From SheWired in the USA:
Love Through Activism: Two Ferguson Protesters Get Engaged
Alexis Templeton and Brittany Ferrell proclaimed their love with a marriage proposal at St. Louis City Hall.
By: Trudy Ring
December 17 2014 6:22 PM
Alexis Templeton, 20, and Brittany Ferrell, 25, met in August at demonstrations calling for police accountability after Brown was shot to death by a Ferguson officer. Both are Ferguson residents and students at the University of Missouri-St. Louis, but they didn’t know each other previously. In an interview with The St. Louis American, Ferrell recalled when she first saw Templeton.
“She had on an UMSL shirt,” Ferrell said. “I was like, ‘Oh, hey.’ I embraced her just because she was there. You hug people and you welcome them, especially in a time like that.”
Their attraction to each other grew quickly. Templeton’s sister, Bre, said she learned about the relationship in mid-September. “Alex came up and sat with my son and she fed him,” she told The Huffington Post. “She was like, ‘Dude, I got a crush.’ I was like, ‘OK, that’s cool.’ And she was like, ‘No, I got a crush on a girl.’ I asked her how she felt about it and she said good. I asked her if she wanted to talk about it and she said no.”
Templeton and Ferrell discussed marriage in private Monday night, then made a public declaration Tuesday at St. Louis City Hall. “One hundred and thirty days ago, I fell in love with somebody and her 6-year-old mini me,” Templeton said to Ferrell in her proposal, in front of friends, strangers, and media, the American reports. “I didn’t expect you to want to be with me … other than fight on the front lines with me. You have every single piece of my heart.”
The women then obtained a marriage license, the city of St. Louis currently being the only jurisdiction in Missouri issuing licenses to same-sex couples, as onlookers chanted. “Black love matters.” They could have gotten married the same day, but they say they want to plan a gala ceremony. They have 30 days before the license expires.
“There’s going to be a lot of food, drinks, happiness,” Templeton told the American. “I’m going to be the DJ — music over the people,” a reference to her Twitter handle, @musicoverpeople.
The two will continue to be partners in activism. With another woman, Ashley Yates, they founded Millennial Activists United. A friend, James Spann, who acted as best man for their proposal, lauded Templeton and Ferrell’s activism and love.
“Day in and day out, I’d lock arms with these two and stand in the face of quite literally tyranny and oppression, as they shoot rubber bullets at us, as they shoot tear gas at us,” he told the American. “It didn’t matter what the National Guard and the police threw at us. As long as we were together, we built power together and fed off each other’s love and energy.” Seeing them fall in love, he said, was “like watching poetry write itself,” and their dedication to social justice “gives me more than hope.”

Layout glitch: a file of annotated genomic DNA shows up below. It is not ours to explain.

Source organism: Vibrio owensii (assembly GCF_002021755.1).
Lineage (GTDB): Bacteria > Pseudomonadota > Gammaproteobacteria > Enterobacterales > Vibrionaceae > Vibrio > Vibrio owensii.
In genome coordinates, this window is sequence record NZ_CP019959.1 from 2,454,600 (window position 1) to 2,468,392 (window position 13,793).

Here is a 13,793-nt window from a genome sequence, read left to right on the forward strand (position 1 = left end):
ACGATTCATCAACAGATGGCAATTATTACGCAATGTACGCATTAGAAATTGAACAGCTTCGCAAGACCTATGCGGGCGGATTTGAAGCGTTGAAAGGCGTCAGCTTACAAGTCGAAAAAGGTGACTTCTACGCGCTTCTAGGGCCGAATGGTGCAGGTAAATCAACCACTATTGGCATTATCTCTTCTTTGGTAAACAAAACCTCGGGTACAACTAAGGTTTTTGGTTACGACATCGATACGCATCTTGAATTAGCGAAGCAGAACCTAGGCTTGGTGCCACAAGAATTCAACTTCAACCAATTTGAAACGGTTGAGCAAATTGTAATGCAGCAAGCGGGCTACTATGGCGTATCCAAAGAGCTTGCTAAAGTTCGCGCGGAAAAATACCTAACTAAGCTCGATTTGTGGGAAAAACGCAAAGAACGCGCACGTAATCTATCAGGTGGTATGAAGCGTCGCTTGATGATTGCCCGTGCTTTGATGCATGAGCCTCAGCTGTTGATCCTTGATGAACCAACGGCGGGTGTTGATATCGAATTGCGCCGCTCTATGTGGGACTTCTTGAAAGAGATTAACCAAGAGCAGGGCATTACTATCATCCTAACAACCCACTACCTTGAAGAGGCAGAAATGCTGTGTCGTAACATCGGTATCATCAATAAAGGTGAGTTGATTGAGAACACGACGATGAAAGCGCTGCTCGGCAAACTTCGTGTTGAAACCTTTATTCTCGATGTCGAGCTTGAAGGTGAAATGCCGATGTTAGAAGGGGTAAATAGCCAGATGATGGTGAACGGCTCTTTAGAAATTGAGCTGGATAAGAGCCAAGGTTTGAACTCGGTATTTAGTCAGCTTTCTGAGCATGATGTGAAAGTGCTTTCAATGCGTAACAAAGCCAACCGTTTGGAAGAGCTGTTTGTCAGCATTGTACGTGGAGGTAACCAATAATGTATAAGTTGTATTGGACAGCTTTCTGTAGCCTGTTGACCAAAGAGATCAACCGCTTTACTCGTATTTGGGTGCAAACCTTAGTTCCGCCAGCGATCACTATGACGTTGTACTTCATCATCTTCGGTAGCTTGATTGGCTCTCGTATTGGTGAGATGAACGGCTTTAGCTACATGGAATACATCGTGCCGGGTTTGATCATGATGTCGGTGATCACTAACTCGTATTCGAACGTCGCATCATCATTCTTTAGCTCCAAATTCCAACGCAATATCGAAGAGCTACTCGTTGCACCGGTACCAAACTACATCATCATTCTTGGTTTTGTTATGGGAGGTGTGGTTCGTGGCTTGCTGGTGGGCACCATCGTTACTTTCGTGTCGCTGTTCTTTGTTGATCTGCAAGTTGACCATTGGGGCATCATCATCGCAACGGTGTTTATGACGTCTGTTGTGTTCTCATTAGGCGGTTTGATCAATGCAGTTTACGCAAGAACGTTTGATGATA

As he and the couple left City Hall, Spann jumped and shouted, “Revolutionary love, love, love!” and the three raised their fists in the air.
This video is called Ferguson protest leaders get engaged & apply for marriage license at St. Louis City Hall.
From the Human Rights Campaign Blog in the USA:
Finding Love in Ferguson
December 18, 2014 by HRC staff
Post submitted by Samantha Master, HRC Youth and Campus Engagement Manager
Brittany Ferrell and Alexis Templeton found love in a seemingly hopeless place.
The couple — leading organizers in Ferguson, Missouri, and at the forefront of a movement that has galvanized youth of color against police brutality — was engaged on Tuesday, December 16 at St. Louis City Hall. Their friends held celebratory signs and chanted “Black love matters,” they got their marriage license — an impossibility just a few months ago.
From Poynter.org in the USA:
Aug. 12, 2015 2:07 pm
The News Guild this afternoon condemned charges brought against two Washington-area journalists stemming from their brief detention while covering civil unrest in Missouri last year, joining the chorus of news organizations and journalists who have also voiced their concerns.
The charges, brought by St. Louis County against Washington Post reporter Wesley Lowery and Ryan Reilly of The Huffington Post, came nearly a full year after the pair were arrested in a Ferguson, Missouri McDonalds amid protests against the police in the wake of Michael Brown’s killing.
Lowery and Reilly have been charged with trespassing and interfering with a police officer and have been ordered to appear in a St. Louis County court. They could be arrested if they refuse.
In the statement, the News Guild President Bernie Lunzer called the charges “a gross abuse of power” and a “vile assault on the First Amendment.”